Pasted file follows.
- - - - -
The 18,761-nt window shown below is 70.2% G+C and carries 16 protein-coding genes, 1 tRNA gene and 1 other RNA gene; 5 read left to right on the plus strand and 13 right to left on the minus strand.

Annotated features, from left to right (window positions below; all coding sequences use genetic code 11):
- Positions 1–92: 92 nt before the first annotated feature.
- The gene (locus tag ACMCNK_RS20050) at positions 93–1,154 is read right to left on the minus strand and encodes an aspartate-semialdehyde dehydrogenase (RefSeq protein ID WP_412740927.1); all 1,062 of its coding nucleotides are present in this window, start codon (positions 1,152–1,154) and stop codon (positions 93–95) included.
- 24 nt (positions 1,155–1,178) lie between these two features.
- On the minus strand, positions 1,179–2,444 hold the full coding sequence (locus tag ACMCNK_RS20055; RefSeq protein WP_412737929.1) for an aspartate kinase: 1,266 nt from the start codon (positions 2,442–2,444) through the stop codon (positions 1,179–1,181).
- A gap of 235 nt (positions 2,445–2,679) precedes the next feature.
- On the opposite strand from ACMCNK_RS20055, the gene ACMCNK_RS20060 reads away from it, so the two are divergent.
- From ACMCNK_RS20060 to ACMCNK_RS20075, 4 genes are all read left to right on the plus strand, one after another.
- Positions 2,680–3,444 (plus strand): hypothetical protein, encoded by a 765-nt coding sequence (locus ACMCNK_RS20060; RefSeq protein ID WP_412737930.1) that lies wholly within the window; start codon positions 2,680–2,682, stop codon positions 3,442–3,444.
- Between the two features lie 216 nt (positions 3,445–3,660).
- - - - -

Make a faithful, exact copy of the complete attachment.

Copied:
The 18,761-nt window shown below is 70.2% G+C and carries 16 protein-coding genes, 1 tRNA gene and 1 other RNA gene; 5 read left to right on the plus strand and 13 right to left on the minus strand.

Annotated features, from left to right (window positions below; all coding sequences use genetic code 11):
- Positions 1–92: 92 nt before the first annotated feature.
- The gene (locus tag ACMCNK_RS20050) at positions 93–1,154 is read right to left on the minus strand and encodes an aspartate-semialdehyde dehydrogenase (RefSeq protein ID WP_412740927.1); all 1,062 of its coding nucleotides are present in this window, start codon (positions 1,152–1,154) and stop codon (positions 93–95) included.
- 24 nt (positions 1,155–1,178) lie between these two features.
- On the minus strand, positions 1,179–2,444 hold the full coding sequence (locus tag ACMCNK_RS20055; RefSeq protein WP_412737929.1) for an aspartate kinase: 1,266 nt from the start codon (positions 2,442–2,444) through the stop codon (positions 1,179–1,181).
- A gap of 235 nt (positions 2,445–2,679) precedes the next feature.
- On the opposite strand from ACMCNK_RS20055, the gene ACMCNK_RS20060 reads away from it, so the two are divergent.
- From ACMCNK_RS20060 to ACMCNK_RS20075, 4 genes are all read left to right on the plus strand, one after another.
- Positions 2,680–3,444 (plus strand): hypothetical protein, encoded by a 765-nt coding sequence (locus ACMCNK_RS20060; RefSeq protein ID WP_412737930.1) that lies wholly within the window; start codon positions 2,680–2,682, stop codon positions 3,442–3,444.
- Between the two features lie 216 nt (positions 3,445–3,660).